FedEx aims to be carbon-neutral by 2040

10 March 2021

FedEx has set a goal to reach carbon neutrality by 2040 and as part of that effort, it said the entire FedEx parcel pickup and delivery (PUD) fleet will be zero–emission electric vehicles.

FedEx Corp., which operates one of the world’s largest cargo airline and vehicle fleets, has announced an ambitious goal to achieve carbon–neutral operations globally by 2040.

To help reach this goal, the company said it is designating more than $2 billion of initial investment in three key areas: vehicle electrification, sustainable energy and carbon sequestration.

“We have a responsibility to take bold action in addressing climate challenges,” said Frederick W. Smith, chairman and CEO, FedEx Corp. “This goal builds on our longstanding commitment to sustainability throughout our operations, while at the same time investing in long-term, transformational solutions for FedEx and our entire industry.”

FedEx said that by 2040, the entire FedEx parcel pickup and delivery (PUD) fleet will be zero–emission electric vehicles. This will be accomplished through phased programs to replace existing vehicles. For example, by 2025, 50% of FedEx Express global PUD vehicle purchases will be electric, rising to 100% of all purchases by 2030. FedEx currently operates a fleet of more than 200,000 vehicles, with more than 3000 of them electric and more on the way, including the BrightDrop EV600 electric vehicle.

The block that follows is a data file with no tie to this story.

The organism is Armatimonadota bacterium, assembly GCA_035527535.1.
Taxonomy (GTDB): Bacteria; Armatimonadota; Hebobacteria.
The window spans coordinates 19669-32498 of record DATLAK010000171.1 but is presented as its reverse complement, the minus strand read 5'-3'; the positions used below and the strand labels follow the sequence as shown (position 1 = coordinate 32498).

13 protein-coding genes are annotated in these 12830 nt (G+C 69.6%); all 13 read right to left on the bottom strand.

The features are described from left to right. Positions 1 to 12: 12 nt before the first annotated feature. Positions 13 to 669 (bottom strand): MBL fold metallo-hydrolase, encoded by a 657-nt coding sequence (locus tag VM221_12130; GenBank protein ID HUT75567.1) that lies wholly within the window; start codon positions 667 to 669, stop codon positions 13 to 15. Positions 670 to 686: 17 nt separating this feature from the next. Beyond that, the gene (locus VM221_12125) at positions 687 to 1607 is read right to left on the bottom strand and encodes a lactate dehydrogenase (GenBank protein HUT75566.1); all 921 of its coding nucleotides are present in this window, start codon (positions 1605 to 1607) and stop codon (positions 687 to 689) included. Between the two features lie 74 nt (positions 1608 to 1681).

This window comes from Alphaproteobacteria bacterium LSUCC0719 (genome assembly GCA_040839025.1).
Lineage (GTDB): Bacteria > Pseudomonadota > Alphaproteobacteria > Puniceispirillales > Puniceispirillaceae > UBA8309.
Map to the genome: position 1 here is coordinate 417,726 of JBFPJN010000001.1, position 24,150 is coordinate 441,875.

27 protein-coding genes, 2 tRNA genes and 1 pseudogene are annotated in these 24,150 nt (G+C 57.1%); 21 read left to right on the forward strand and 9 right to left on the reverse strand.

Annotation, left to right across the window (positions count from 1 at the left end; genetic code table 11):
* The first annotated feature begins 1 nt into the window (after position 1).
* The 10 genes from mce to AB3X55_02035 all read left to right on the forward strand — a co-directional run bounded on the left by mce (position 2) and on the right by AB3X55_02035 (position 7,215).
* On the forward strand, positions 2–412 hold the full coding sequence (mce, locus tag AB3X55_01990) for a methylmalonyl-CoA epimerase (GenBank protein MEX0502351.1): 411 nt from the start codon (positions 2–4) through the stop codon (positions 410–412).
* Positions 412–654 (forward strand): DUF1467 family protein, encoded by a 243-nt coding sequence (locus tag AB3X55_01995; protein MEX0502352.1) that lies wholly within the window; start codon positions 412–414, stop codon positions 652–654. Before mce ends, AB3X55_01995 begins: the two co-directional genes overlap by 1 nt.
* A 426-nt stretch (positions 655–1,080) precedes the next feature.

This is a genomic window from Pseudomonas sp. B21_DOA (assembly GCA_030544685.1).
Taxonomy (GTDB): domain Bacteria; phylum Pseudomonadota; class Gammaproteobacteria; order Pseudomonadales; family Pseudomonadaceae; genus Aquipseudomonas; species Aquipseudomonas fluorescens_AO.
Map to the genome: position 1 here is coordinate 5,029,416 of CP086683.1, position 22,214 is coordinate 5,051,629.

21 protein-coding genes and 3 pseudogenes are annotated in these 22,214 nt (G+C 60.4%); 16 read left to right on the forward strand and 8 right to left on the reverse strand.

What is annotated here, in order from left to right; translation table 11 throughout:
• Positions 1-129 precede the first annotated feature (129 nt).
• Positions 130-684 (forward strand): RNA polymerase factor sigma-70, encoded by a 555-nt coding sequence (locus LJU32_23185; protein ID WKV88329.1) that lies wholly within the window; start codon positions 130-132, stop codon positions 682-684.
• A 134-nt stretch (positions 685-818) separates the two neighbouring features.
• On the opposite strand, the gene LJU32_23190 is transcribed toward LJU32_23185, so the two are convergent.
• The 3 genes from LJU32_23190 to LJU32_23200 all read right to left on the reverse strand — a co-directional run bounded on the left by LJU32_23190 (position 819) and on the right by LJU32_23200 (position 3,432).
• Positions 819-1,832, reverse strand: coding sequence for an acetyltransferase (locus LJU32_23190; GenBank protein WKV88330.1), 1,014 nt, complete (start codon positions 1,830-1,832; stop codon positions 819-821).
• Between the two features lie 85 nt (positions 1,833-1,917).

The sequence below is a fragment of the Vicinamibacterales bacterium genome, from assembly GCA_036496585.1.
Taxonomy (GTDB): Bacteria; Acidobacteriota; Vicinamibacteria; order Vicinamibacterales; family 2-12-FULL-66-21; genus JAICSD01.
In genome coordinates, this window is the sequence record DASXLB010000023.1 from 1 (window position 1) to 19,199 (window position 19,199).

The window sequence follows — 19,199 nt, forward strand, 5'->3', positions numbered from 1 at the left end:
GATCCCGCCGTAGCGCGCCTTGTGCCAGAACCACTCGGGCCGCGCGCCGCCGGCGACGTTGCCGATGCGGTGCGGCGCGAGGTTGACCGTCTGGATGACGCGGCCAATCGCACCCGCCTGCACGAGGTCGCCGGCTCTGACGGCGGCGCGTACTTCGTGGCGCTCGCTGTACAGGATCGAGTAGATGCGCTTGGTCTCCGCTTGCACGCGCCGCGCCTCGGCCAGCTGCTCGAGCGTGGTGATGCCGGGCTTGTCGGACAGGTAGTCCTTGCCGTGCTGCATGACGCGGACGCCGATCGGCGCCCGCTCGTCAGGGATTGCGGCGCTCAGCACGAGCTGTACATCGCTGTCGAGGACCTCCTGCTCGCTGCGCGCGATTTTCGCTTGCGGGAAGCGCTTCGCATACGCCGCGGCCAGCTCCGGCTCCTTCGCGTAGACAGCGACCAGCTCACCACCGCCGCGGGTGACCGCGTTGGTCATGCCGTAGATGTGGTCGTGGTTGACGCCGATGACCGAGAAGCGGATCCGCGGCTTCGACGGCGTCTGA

The plan also includes a pledge of $100 million to Yale University to help establish the Yale Center for Natural Carbon Capture, accelerating research into methods of carbon sequestration at scale, with an initial focus on helping to offset greenhouse gas emissions equivalent to current airline emissions. The Yale Center for Natural Carbon Capture will catalyze interdisciplinary research across the natural sciences and engineering in an effort to accelerate carbon capture/sequestration work.

Center researchers will develop methods that build on natural carbon storage systems, including biological ecosystems and the geological carbon cycle, improving, where possible, how quickly carbon can be absorbed, how much can be contained, and how long it can be stored. Through these efforts, Yale scientists aim to create a portfolio of carbon removal strategies that have impacts on a global scale.

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